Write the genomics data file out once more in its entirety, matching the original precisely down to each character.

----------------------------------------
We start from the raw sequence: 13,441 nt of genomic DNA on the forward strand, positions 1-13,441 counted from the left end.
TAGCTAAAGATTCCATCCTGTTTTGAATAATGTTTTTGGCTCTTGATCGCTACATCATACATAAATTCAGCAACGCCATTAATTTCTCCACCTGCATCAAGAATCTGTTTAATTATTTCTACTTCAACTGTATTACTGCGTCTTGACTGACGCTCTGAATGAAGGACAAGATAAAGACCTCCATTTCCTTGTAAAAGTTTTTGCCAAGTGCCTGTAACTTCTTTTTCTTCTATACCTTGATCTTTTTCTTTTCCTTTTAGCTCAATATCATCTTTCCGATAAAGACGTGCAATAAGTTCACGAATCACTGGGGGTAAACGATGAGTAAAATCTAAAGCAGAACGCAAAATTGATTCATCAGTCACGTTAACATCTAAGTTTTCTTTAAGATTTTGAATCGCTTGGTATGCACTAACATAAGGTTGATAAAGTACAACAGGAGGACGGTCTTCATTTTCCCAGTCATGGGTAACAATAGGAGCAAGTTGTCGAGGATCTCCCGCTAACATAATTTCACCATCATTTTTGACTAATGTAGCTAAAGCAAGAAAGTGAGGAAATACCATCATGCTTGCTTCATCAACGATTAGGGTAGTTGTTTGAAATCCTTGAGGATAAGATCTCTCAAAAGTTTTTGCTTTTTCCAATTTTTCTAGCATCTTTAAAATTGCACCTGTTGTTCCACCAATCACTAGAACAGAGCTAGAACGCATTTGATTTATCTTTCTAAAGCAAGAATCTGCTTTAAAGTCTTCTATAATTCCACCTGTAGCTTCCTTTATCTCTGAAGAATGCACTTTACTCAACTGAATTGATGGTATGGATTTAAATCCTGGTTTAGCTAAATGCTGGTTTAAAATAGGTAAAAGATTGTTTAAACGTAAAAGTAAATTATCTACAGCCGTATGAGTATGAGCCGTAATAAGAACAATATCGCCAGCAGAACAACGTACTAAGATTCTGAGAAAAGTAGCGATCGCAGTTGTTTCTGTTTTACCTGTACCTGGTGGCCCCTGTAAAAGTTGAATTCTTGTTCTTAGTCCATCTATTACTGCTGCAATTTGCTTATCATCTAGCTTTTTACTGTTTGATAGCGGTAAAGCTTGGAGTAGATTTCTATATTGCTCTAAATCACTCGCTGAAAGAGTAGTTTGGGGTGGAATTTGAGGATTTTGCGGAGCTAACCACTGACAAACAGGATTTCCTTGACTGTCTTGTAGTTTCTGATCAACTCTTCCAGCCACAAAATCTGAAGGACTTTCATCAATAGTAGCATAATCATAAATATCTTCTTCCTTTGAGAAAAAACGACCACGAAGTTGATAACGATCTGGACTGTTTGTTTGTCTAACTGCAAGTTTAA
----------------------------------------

We start from the raw sequence: 13,441 nt of genomic DNA on the forward strand, positions 1-13,441 counted from the left end.
TAGCTAAAGATTCCATCCTGTTTTGAATAATGTTTTTGGCTCTTGATCGCTACATCATACATAAATTCAGCAACGCCATTAATTTCTCCACCTGCATCAAGAATCTGTTTAATTATTTCTACTTCAACTGTATTACTGCGTCTTGACTGACGCTCTGAATGAAGGACAAGATAAAGACCTCCATTTCCTTGTAAAAGTTTTTGCCAAGTGCCTGTAACTTCTTTTTCTTCTATACCTTGATCTTTTTCTTTTCCTTTTAGCTCAATATCATCTTTCCGATAAAGACGTGCAATAAGTTCACGAATCACTGGGGGTAAACGATGAGTAAAATCTAAAGCAGAACGCAAAATTGATTCATCAGTCACGTTAACATCTAAGTTTTCTTTAAGATTTTGAATCGCTTGGTATGCACTAACATAAGGTTGATAAAGTACAACAGGAGGACGGTCTTCATTTTCCCAGTCATGGGTAACAATAGGAGCAAGTTGTCGAGGATCTCCCGCTAACATAATTTCACCATCATTTTTGACTAATGTAGCTAAAGCAAGAAAGTGAGGAAATACCATCATGCTTGCTTCATCAACGATTAGGGTAGTTGTTTGAAATCCTTGAGGATAAGATCTCTCAAAAGTTTTTGCTTTTTCCAATTTTTCTAGCATCTTTAAAATTGCACCTGTTGTTCCACCAATCACTAGAACAGAGCTAGAACGCATTTGATTTATCTTTCTAAAGCAAGAATCTGCTTTAAAGTCTTCTATAATTCCACCTGTAGCTTCCTTTATCTCTGAAGAATGCACTTTACTCAACTGAATTGATGGTATGGATTTAAATCCTGGTTTAGCTAAATGCTGGTTTAAAATAGGTAAAAGATTGTTTAAACGTAAAAGTAAATTATCTACAGCCGTATGAGTATGAGCCGTAATAAGAACAATATCGCCAGCAGAACAACGTACTAAGATTCTGAGAAAAGTAGCGATCGCAGTTGTTTCTGTTTTACCTGTACCTGGTGGCCCCTGTAAAAGTTGAATTCTTGTTCTTAGTCCATCTATTACTGCTGCAATTTGCTTATCATCTAGCTTTTTACTGTTTGATAGCGGTAAAGCTTGGAGTAGATTTCTATATTGCTCTAAATCACTCGCTGAAAGAGTAGTTTGGGGTGGAATTTGAGGATTTTGCGGAGCTAACCACTGACAAACAGGATTTCCTTGACTGTCTTGTAGTTTCTGATCAACTCTTCCAGCCACAAAATCTGAAGGACTTTCATCAATAGTAGCATAATCATAAATATCTTCTTCCTTTGAGAAAAAACGACCACGAAGTTGATAACGATCTGGACTGTTTGTTTGTCTAACTGCAAGTTTAA